In the 1860s, pioneers brought seeds to Laramie—sharing cuttings and information on those that survived at our high elevation. Typical of these “heritage” plants are hollyhock, rhubarb, lilac, and yellow rose bushes that continue to thrive in Laramie.
Wise local residents noticed that if they wanted trees, it was best to transplant native cottonwood and spruce. Aspen and pines took a little more effort, but they also could survive. No doubt sharing gardening information was done informally, helped along by the UW Extension Service. Then, almost 55 years ago, gardening enthusiasts formed a club that is still going strong.
According to former president Eileen Routson, the Laramie Garden Club (LGC) was formed in 1960. Charter members were Floy Nelson and Stella Munson--iris experts with over 400 varieties between them, Amelia Arkoosh, Dorothy Dueweke, Hazel McConnell, Anna Lembke; Dorothy Jackson, Mildred Viner, Otto Dahl--UW head gardener and his predecessor, Arthur Strouts. Annual membership dues were $1.
Past fund raisers have ranged from bake sales to garden tours but the mainstay has been the annual plant sale. The first year of the sale, in 1967, the LGC made $200, most of which they donated to help establish Laramie’s first history museum. Now the early June plant sale brings in $5,000 or more annually, and is used to run the Club and for garden-related projects throughout the community.
Early on, the Club set service as a mission. They bought books on high altitude gardening for the Albany County Public Library; they bought and planted crab-apple trees around the perimeter of the Ivinson Mansion grounds. They provided cottonwood, spruce and other trees at nearly all Laramie parks, Laramie High School, Spring Creek channel, and at the Wyoming Territorial Penitentiary grounds.
Routson says that she has enjoyed watching the growth of a semi-circle of young spruce trees in Washington Park. The Club paid for the trees in 1973 when they were no more than five feet tall—they were to form an acoustical background for the Park band-shell. Paul Harrison and his crew from the City Parks Department planted them in cooperation with the Garden Club.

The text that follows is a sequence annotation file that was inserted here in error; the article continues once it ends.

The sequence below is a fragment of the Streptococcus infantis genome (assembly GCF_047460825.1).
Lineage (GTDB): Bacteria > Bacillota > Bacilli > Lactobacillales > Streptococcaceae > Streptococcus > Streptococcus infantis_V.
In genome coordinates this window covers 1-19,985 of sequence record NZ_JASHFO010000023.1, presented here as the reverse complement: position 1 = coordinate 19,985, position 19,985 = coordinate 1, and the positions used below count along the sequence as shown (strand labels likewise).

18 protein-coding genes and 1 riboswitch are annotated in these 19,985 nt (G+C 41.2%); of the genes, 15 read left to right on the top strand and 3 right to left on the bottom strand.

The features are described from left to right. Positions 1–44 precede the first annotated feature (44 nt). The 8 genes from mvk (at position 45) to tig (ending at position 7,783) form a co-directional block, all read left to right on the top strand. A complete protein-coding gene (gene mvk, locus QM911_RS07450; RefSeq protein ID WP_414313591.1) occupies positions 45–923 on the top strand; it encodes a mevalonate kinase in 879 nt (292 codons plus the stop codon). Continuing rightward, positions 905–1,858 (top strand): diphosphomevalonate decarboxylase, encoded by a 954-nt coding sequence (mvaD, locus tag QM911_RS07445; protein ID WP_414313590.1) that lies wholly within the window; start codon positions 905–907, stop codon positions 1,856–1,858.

Club funds have also been used to help provide ornamental landscaping at many public buildings in Laramie. The showpiece garden at the Laramie Plains Museum has been a Club project since1973 when LGC member Carolyn Nelson encouraged them to take on the challenge of establishing one garden; over the years many other flower beds there have been created or revitalized by the Club, many with heritage plants.
Gardens designed, funded and/or maintained by the LGC include the raised planters on the south side of the courthouse which are currently being renovated by the Club. Others are the flowerbeds at the Albany County Public Library, Eppson Center and Laramie Civic Center. Still more projects like the Kids’ Garden in LaBonte Park and “Danny’s Garden” at First and Garfield Streets are maintained in partnership with government other organizations.
Regarding Garden Club membership, LGC member Carol Hoff says “It’s an excellent way to learn from experienced gardeners about what works in Laramie.” Routson adds that “sustainability is a focus now--a new generation of gardeners is getting into vegetable gardening and ecological principles.”
The Club meets evenings on the fourth Tuesday of most months at the United Presbyterian Church. Meetings usually include an educational program on a gardening topic. Find out more through their web site: http://laramiegardenclub.wordpress.com. Current LGC President, Jenny Thompson, can be reached at 307-760-0007. Dues have gone up to $5 annually, which Routson notes is “a bargain for the wealth of information members share.”
By Judy Knight
Caption: Carol Hoff, Laramie Garden Club member, visiting with Martha and Roger Farris of Mississippi. Shears in hand, Hoff is “deadheading” lily and columbine blossoms that are past their prime. Twice-weekly, volunteers maintain the gardens at the Laramie Plains Museum. In the background is Junior Docent Kyla Bressler, waiting to take the couple on a tour of the Ivinson Mansion. Photo by Judy Knight